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You are hereHarvey-LeeHomeHarvey-LeeCatalogues - Main Introduction Harvey-LeeGolden Decades


Golden Decades, Elizabeth Harvey-Lee1630-40;  1740-50;  1880-90;  1920-30
A miscellany from some of the richest periods of original printmaking

1630 - 1640’s

Though printmaking has a continuous history from the closing years of the 15th century, certain periods reflect increased activity and interest by artists. By the early decades of the 17th century painters had taken up etching as an original graphic art with enthusiasm in almost all the artistic centres of Europe. These are the decades when the young Rembrandt established his reputation and produced the masterpieces of his oeuvre in etching and drypoint.

In parallel a new breed of avid print collectors was seen in Holland, France, Italy, Germany and even England.

Some artists, such as Jacques Callot, devoted their whole careers to etching, others, such as Rubens and van Dyck were primarily painters, but also contributed important prints; yet others, such as Jan de Bisschop, were not even professional artists but felt constrained to master the new technique of etching.

Many themes were tackled, portraiture, animals, architecture, religion, genre; interpreted through observation of contemporary life or invested with poetic grandeur inspired by the antique.

1740 – 1750’s

In the 18th century, with a few exceptions mainly in Italy, interest in original etching as an art form declined. But in Venice and Rome three outstanding artists continued the tradition. Fantasy nurtured by classical studies inspired Tiepolo, Canaletto and Piranesi, each in a different and individual way.

1880 –1890’s

By the closing decades of the 19th century not only was the etching revival at its height but lithography had become recognised as an artist’s original medium. Enthusiasm for the design ideas of  the newly imported Japanese prints inspired printmakers in all techniques and engendered a new respect  for the expressive potential of the woodblock. Japanese prints also confirmed the significance of subjects drawn from contemporary everyday life.

La Belle Epoch, it was also a time when young women from all strata of society became a recurrent theme with some artists.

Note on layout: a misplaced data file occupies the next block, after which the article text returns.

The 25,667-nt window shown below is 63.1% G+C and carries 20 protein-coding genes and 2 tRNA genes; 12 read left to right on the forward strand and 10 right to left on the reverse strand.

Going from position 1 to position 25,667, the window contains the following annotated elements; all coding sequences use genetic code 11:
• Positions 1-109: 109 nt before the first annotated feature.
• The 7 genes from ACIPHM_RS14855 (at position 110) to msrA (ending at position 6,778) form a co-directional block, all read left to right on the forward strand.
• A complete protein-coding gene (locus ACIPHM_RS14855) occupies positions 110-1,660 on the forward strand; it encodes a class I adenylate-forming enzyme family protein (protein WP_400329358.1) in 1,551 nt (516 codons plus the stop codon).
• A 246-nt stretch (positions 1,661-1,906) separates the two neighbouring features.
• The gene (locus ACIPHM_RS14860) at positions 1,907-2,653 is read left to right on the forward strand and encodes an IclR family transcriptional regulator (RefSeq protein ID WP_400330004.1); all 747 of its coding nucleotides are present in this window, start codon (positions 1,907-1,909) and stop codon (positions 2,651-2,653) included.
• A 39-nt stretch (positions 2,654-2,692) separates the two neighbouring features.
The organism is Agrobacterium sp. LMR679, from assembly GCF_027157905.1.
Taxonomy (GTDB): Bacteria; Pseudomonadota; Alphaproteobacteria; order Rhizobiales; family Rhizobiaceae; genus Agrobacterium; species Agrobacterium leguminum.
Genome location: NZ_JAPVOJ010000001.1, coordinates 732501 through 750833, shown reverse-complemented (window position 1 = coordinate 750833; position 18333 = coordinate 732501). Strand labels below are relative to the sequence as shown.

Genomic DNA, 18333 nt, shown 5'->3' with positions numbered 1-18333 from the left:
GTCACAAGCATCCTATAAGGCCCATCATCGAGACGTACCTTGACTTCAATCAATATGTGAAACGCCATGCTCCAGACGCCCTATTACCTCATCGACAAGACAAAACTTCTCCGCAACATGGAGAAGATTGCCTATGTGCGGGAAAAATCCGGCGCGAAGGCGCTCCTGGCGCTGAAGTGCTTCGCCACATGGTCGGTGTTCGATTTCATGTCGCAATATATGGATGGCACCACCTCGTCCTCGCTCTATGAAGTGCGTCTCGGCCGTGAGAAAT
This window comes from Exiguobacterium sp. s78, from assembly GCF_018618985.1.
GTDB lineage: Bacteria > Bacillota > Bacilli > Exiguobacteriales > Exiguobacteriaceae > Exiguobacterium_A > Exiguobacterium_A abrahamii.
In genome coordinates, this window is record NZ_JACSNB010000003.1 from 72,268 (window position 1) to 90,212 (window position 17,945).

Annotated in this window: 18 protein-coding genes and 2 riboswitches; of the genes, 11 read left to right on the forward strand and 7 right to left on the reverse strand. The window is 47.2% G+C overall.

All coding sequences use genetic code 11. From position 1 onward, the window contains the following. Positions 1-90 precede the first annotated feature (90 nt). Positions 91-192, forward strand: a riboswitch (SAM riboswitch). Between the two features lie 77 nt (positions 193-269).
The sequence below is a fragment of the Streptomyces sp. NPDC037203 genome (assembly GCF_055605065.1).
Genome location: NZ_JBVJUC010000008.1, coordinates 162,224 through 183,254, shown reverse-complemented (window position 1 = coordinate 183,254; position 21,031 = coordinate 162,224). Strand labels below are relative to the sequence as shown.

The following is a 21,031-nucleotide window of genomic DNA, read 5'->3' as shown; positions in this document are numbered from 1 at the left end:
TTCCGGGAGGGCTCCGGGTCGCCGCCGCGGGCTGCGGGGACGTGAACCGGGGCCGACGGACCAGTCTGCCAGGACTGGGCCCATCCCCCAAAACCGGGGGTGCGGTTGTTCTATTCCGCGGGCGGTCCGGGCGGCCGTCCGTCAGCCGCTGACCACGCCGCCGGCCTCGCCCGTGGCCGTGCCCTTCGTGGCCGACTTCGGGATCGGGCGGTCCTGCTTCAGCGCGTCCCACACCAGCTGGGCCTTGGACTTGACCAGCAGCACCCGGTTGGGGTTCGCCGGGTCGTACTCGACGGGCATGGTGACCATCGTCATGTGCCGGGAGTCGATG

Paris was a magnet which drew an international group of artists to its academies and witnessed the first great ‘isms’ of the birth of modern art. Art journals such as the "Gazette des Beaux Arts" in Paris," The Studio" in London, "Zeitschrift für bildende Kunst" in Berlin and the publications of the "Gesellschaft für Vervielfältigende Kunst" in Vienna, all containing authentic impressions of artists’ original prints, spread artistic ideas and increased the market for prints.

Golden Decades, , Elizabeth Harvey-Lee1920 – 1930’s

The years of the Etching Boom and the subsequent crash witness the culmination of the etching tradition begun in the 17th century. The Great War halted the pioneering European modern movements ; many German Expressionists turned to New Realism, Picasso and Archipenko to classicism. It was the more traditional artists who were pre-eminent in etching, particularly as the 1920’s progressed.

An interesting school emerged in Czechoslovakia, but the period could be considered a dialogue between Britain and America. The Etching Clubs established in London, New York, Boston, Chicago, and the English publications "Print Collector’s Quarterly" and "Fine Prints of the Year" promoted native and adopted British artists such as Rushbury, Dodd, Brockhurst and Walcot, visitors from America such as John Taylor Arms and from Australia like Lionel Lindsay.

Wood engraving in Britain received a new impetus and status when the Society of Wood Engravers was founded in 1920 and the new medium of linocut put British printmaking in the 1930’s briefly into the avant-garde.

Published 1990
48 pages, 136 items described and illustrated (b/w)

(UK Price: £7, International orders: £10)

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Artists included in the catalogue:

  • Archipenko A.
  • Arms J.T.
  • Auriol G.
  • Bauer M.
  • Bawden E.
  • Bell R.A.
  • Bétout
  • Beurdeley J.
  • Bigot G.F.
  • Bisschop J. de
  • Bloemaert C.
  • Bol F.
  • Bosse A.
  • Brockhurst G.L.
  • Callot J.
  • Cameron D.Y.
  • Canaletto A.
  • Cantarini S.
  • Caspar K.
  • Dodd F.
  • Dyck A van
  • Fantin-Latour H.
  • Fridell A.
  • Gauguin P.
  • Gill E.
  • Goeneutte N.
  • Grossman R.
  • Guérard H.
  • Guerin C.
  • Harvey H.J.
  • Helleu P.
  • Hollar W.
  • Ibels H.G.
  • Jode P. de
  • Knopff F.
  • Lee S.
  • Legrand L.
  • Liebermann M.
  • Lindsay L.
  • Mackie C.H.
  • Menpes M.
  • Minartz T.
  • Morgan W.E.C.
  • Nauen H.
  • Nittis G. de
  • Orlik E.
  • Paneels W.
  • Peruzzini D.
  • Piranesi G.B
  • Platt C.A.
  • Power C.E.
  • Ranft R.
  • Rambousek J.
  • Ranson P.
  • Roussel T.C.
  • Ruisscher J.
  • Rushbury H.
  • Schinnerer A.
  • Schmidt-Rottluff K.
  • Schut C.
  • Shannon C.H.
  • Sparks N.
  • Steinlen T.A.
  • Sutherland G.
  • Sylvestre J.E.
  • Tanner R.
  • Taylor C.W.
  • Testa P.
  • Tiepolo G.B.
  • Tissot J.J.J.
  • Toulouse-Lautrec H.
  • Unold M.
  • Vallotton F.
  • Varga N.L.
  • Velde J. van de
  • Vliet J. van
  • Vogeler H.
  • Vondrous J.C.
  • Vorsterman L.
  • Walcot W.
  • Wall B.
  • Webb J.
  • West J.W.
  • Whistler J.M.
  • Wolff H.

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